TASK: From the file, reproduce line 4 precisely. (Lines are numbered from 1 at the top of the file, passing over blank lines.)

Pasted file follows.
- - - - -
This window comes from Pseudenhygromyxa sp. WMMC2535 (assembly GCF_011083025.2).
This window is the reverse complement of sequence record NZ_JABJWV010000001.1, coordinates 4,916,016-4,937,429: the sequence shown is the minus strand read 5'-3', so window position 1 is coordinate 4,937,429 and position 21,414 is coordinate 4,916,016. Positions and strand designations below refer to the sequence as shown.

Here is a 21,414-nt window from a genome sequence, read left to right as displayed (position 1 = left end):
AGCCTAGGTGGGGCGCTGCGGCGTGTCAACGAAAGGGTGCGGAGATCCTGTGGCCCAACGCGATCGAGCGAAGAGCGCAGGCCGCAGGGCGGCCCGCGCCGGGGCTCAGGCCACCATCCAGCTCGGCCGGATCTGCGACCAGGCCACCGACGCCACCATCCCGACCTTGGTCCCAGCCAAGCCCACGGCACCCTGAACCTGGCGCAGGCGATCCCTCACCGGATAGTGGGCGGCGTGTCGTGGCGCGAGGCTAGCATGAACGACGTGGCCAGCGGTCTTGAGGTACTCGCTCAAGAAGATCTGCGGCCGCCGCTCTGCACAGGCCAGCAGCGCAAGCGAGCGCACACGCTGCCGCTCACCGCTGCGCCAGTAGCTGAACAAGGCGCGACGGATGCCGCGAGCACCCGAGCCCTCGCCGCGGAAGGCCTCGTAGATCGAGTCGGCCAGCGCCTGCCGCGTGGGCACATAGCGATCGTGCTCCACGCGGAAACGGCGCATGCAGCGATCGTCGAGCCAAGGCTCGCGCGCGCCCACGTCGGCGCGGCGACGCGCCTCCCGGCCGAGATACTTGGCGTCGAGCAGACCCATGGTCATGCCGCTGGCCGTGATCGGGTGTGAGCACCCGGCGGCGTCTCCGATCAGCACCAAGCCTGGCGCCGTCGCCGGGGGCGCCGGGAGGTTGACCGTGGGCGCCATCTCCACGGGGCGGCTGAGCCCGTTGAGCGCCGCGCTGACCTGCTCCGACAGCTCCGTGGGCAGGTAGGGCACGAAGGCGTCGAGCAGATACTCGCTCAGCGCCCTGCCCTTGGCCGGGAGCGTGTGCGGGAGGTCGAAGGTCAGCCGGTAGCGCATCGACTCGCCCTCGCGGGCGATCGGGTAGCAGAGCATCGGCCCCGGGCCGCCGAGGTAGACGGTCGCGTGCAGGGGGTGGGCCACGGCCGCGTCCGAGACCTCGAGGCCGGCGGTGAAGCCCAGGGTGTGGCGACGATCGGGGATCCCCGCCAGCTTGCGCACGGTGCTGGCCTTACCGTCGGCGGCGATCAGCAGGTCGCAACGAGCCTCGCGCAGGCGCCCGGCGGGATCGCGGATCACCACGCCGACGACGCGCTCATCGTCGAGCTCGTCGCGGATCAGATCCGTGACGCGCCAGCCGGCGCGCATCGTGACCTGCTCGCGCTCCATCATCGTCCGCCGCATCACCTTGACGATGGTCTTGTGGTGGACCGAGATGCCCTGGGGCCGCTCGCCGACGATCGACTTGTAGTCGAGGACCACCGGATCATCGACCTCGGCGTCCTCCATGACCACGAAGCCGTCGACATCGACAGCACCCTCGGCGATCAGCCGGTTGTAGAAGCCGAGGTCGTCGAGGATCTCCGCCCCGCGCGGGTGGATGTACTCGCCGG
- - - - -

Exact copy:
AGCCTAGGTGGGGCGCTGCGGCGTGTCAACGAAAGGGTGCGGAGATCCTGTGGCCCAACGCGATCGAGCGAAGAGCGCAGGCCGCAGGGCGGCCCGCGCCGGGGCTCAGGCCACCATCCAGCTCGGCCGGATCTGCGACCAGGCCACCGACGCCACCATCCCGACCTTGGTCCCAGCCAAGCCCACGGCACCCTGAACCTGGCGCAGGCGATCCCTCACCGGATAGTGGGCGGCGTGTCGTGGCGCGAGGCTAGCATGAACGACGTGGCCAGCGGTCTTGAGGTACTCGCTCAAGAAGATCTGCGGCCGCCGCTCTGCACAGGCCAGCAGCGCAAGCGAGCGCACACGCTGCCGCTCACCGCTGCGCCAGTAGCTGAACAAGGCGCGACGGATGCCGCGAGCACCCGAGCCCTCGCCGCGGAAGGCCTCGTAGATCGAGTCGGCCAGCGCCTGCCGCGTGGGCACATAGCGATCGTGCTCCACGCGGAAACGGCGCATGCAGCGATCGTCGAGCCAAGGCTCGCGCGCGCCCACGTCGGCGCGGCGACGCGCCTCCCGGCCGAGATACTTGGCGTCGAGCAGACCCATGGTCATGCCGCTGGCCGTGATCGGGTGTGAGCACCCGGCGGCGTCTCCGATCAGCACCAAGCCTGGCGCCGTCGCCGGGGGCGCCGGGAGGTTGACCGTGGGCGCCATCTCCACGGGGCGGCTGAGCCCGTTGAGCGCCGCGCTGACCTGCTCCGACAGCTCCGTGGGCAGGTAGGGCACGAAGGCGTCGAGCAGATACTCGCTCAGCGCCCTGCCCTTGGCCGGGAGCGTGTGCGGGAGGTCGAAGGTCAGCCGGTAGCGCATCGACTCGCCCTCGCGGGCGATCGGGTAGCAGAGCATCGGCCCCGGGCCGCCGAGGTAGACGGTCGCGTGCAGGGGGTGGGCCACGGCCGCGTCCGAGACCTCGAGGCCGGCGGTGAAGCCCAGGGTGTGGCGACGATCGGGGATCCCCGCCAGCTTGCGCACGGTGCTGGCCTTACCGTCGGCGGCGATCAGCAGGTCGCAACGAGCCTCGCGCAGGCGCCCGGCGGGATCGCGGATCACCACGCCGACGACGCGCTCATCGTCGAGCTCGTCGCGGATCAGATCCGTGACGCGCCAGCCGGCGCGCATCGTGACCTGCTCGCGCTCCATCATCGTCCGCCGCATCACCTTGACGATGGTCTTGTGGTGGACCGAGATGCCCTGGGGCCGCTCGCCGACGATCGACTTGTAGTCGAGGACCACCGGATCATCGACCTCGGCGTCCTCCATGACCACGAAGCCGTCGACATCGACAGCACCCTCGGCGATCAGCCGGTTGTAGAAGCCGAGGTCGTCGAGGATCTCCGCCCCGCGCGGGTGGATGTACTCGCCGG